“…and when justice is gone, there’s always force.” ~ Laurie Anderson, “O Superman (For Massenet)”
That labor in the academy is unequal is well and frequently documented. The divisions and inequities in responsibilities and compensation between administrators (and/especially coaches) and faculty, between tenure-track faculty and adjuncts, between faculty and staff, and between academic, professional, and institutional staff run deep and wide in every institution.
Underlying and hidden by these divisions amongst salaried and hourly employees of the university is the student labor economy, without which the wheels of the neoliberal university would grind to a halt. In positions funded both by institutional money and federally funded financial aid in the form of Work Study, students, even those in skilled technical jobs, are generally paid at or just above minimum wage. Right or wrong, this is a truth of the university that is well established, and many digital humanities projects with the funding to do so participate in the student labor economy.
However, in the culture of perpetual lack fostered by the NEH-ODH and other funders, and by the misrepresentation on the part of digital humanists that digital projects bring in big money, some faculty have found it both expedient and necessary to short circuit the mechanisms of the student labor economy by incorporating student labor into the classroom. This shift makes student labor invisible to the institution in terms of counting the costs of digital projects. But more importantly, this student labor is largely uncredited and unpaid.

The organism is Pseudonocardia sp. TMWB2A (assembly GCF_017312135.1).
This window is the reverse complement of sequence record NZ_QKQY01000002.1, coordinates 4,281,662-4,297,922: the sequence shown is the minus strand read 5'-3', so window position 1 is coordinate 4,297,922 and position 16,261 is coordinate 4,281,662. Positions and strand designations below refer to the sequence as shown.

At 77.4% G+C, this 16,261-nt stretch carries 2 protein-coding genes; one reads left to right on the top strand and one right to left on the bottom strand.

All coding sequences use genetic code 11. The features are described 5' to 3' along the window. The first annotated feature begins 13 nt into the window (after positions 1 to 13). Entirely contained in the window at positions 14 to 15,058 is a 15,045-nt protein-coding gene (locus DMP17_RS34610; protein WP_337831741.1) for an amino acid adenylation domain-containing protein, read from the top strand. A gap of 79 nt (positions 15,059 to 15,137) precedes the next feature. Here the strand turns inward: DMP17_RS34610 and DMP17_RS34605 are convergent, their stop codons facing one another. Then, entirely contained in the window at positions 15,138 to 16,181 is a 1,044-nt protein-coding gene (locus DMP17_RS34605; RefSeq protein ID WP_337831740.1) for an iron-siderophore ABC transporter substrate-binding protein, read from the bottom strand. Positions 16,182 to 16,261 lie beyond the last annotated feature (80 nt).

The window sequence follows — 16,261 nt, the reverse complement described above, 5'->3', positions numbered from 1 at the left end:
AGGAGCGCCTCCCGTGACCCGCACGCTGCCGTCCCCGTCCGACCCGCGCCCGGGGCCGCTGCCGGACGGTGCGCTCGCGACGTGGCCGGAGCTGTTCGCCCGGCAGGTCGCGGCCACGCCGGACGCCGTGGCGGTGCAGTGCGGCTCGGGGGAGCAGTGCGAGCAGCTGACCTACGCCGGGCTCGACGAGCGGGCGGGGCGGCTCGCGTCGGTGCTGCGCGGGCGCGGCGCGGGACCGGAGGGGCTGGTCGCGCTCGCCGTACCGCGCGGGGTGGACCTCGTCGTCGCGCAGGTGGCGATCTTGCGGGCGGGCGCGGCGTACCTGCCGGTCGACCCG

When labor on digital projects shifts from the official student labor economy, which is governed at least nominally by both university Human Resources and by the rules set forth by the U.S. Department of Education,1 any protections students may have in official employment disappear. Under the rubric of “skills building” faculty provide just enough training in code, content management, and style sheets for students to contribute some basic programming, write content for blogs and wikis, transcribe manuscripts and primary source documents, or develop visualizations and design for faculty projects. Students that come to the classroom with skill in computing, design, or even statistics face an undue burden compared to their classmates both in terms of supporting their less technically savvy peers and in terms of what the instructor expects them to contribute to the project.